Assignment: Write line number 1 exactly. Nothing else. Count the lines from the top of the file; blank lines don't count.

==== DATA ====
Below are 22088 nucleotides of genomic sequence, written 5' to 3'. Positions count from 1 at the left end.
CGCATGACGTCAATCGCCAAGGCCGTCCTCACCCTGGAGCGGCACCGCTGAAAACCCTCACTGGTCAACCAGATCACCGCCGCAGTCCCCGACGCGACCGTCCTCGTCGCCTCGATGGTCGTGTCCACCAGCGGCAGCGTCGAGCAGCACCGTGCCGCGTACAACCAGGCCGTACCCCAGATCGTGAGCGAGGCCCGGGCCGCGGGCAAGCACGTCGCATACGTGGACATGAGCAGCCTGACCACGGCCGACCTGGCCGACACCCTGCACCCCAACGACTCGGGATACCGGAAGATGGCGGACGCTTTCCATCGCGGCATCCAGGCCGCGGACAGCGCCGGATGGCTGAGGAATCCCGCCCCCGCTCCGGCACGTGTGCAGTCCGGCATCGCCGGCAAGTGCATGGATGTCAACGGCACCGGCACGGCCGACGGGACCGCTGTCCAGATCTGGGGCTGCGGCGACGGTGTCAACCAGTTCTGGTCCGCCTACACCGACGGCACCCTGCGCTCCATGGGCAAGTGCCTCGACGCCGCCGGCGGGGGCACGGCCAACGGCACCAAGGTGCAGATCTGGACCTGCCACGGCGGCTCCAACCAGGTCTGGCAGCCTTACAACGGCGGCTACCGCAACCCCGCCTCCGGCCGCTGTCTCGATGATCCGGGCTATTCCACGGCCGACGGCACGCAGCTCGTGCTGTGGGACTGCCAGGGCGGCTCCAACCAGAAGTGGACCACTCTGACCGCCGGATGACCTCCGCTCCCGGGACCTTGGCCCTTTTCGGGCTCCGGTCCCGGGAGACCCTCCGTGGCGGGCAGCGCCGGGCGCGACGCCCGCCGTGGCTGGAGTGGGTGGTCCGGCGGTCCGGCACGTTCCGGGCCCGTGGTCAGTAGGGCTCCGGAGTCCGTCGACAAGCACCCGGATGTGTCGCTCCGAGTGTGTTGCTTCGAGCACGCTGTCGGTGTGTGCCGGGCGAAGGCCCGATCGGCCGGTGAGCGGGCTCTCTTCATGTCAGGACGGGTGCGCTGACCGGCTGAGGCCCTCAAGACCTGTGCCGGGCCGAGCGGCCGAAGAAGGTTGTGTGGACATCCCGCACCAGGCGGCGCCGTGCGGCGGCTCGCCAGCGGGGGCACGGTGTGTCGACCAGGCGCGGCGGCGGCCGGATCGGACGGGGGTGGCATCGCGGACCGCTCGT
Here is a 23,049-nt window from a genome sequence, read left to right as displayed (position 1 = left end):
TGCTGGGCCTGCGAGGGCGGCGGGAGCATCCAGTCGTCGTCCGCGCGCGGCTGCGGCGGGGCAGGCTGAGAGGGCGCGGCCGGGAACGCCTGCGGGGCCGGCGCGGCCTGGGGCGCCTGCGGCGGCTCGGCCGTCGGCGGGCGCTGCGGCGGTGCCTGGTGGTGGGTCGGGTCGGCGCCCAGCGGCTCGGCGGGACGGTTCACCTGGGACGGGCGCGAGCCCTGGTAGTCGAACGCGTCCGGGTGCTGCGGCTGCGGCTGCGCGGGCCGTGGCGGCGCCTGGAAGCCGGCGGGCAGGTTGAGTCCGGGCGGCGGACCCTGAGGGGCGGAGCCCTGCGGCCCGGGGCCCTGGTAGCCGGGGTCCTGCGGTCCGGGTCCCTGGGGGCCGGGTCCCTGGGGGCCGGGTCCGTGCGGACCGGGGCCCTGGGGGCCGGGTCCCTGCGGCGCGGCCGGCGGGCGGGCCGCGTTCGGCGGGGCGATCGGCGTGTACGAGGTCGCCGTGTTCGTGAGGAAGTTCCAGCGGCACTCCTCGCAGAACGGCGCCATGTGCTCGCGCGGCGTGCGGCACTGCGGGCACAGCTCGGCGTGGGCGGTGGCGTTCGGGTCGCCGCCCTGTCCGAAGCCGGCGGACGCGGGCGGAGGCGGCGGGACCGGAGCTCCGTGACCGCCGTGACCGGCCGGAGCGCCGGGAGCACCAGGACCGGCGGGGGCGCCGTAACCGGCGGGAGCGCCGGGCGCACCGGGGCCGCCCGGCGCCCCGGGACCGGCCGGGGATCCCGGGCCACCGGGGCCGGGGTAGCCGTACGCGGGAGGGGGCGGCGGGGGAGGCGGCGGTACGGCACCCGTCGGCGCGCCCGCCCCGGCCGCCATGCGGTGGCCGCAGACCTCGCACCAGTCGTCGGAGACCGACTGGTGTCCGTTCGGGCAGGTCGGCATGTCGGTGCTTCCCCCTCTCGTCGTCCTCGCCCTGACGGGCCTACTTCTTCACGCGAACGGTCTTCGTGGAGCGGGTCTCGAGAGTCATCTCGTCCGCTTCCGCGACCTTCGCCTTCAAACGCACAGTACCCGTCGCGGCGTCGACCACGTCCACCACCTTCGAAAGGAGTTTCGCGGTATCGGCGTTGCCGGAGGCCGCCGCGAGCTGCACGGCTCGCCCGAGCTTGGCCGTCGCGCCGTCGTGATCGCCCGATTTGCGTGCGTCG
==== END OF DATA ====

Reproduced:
Below are 22088 nucleotides of genomic sequence, written 5' to 3'. Positions count from 1 at the left end.